|Smaller rats from later in the week|
'And that's a Norway Rat', Mike S proclaimed. Mike was pointing out the window with his knife, and we all looked out to see a brown animal with tail chewing on one of the elk leg bones we had thrown out on the lawn earlier in the afternoon. Everyone but me laughed as it hopped around from bone to bone and then disappeared around the corner of the house. The elk hunt crew was butchering and packaging the elk from the hunt, and I had come to the realization that the Saltonstall household had a rat problem.
Rats are only funny when they are someone else's problem.
They are also a problem that on Kodiak eventually happens to pretty much everybody. And for which everybody has an opinion. 'Use poison', 'traps are best', 'you must have chickens or a bird feeder', and 'I bet they are raiding your compost heap' are some of the more common opinions that I heard.
I don't like poison because I worry that our dogs will find it. Also we used poison when we last had a serious problem about 10 years ago, and had a rat die under the kitchen. It smelled for months.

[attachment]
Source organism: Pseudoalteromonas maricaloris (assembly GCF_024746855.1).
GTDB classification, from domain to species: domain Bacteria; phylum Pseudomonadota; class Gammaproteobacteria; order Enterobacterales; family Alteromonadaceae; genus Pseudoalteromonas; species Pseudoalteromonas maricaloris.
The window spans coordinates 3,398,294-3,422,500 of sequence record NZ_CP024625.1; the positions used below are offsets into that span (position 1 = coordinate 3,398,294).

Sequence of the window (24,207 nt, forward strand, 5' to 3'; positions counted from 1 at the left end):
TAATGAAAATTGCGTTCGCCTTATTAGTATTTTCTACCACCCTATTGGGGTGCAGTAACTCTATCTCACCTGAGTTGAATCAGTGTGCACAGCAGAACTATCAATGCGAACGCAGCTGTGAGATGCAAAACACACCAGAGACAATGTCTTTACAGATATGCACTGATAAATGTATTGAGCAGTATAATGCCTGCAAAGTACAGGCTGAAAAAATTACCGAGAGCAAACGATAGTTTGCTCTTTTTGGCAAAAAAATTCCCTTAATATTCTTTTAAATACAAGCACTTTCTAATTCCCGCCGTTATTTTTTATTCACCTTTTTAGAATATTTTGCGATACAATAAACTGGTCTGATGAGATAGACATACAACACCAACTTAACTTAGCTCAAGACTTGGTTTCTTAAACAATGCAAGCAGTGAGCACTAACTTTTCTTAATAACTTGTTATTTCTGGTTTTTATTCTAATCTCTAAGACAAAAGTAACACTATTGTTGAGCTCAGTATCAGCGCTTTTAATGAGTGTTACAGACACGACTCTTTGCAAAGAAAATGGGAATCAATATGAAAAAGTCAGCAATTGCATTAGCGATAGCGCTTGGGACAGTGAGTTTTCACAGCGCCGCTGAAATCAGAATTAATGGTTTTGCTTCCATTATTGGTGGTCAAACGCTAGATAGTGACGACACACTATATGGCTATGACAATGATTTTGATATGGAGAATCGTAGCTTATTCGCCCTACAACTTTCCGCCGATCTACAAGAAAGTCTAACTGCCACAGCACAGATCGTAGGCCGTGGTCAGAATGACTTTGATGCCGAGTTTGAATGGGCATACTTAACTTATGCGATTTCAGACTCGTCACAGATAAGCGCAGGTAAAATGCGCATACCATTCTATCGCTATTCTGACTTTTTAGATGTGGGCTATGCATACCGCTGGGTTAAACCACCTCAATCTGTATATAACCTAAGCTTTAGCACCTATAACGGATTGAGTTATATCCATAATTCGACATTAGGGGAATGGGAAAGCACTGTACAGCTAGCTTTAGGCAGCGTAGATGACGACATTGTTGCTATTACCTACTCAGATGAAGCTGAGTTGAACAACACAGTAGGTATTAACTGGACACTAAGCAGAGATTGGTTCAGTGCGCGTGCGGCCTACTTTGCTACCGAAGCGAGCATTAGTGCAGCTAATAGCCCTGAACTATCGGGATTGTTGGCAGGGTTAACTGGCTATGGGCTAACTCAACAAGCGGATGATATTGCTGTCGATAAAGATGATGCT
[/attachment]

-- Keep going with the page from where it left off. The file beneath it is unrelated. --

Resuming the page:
So no poison - I bought rat traps. Rat traps make mouse traps seem like miniature toys in comparison, and are scary to set. I was worried about breaking a finger, and would jump in shock every time I inadvertently set off the hare-trigger. SNAP! Setting the traps was like playing with dynamite.
The traps worked and for a week I tended my trapline. I checked the traps 3 times a day, and caught an unbelievable number of rats. For the first couple of days I caught one in every trap twice a day. Then the numbers started to drop off and the rats got smaller and smaller. After about a week I stopped catching rats. Worried that the rats had just gotten smart I also set out bait with no trap and had no takers. It seems the rats are gone - I really, really hope so. Patrick
|One of the first rats I trapped - he's a big guy!|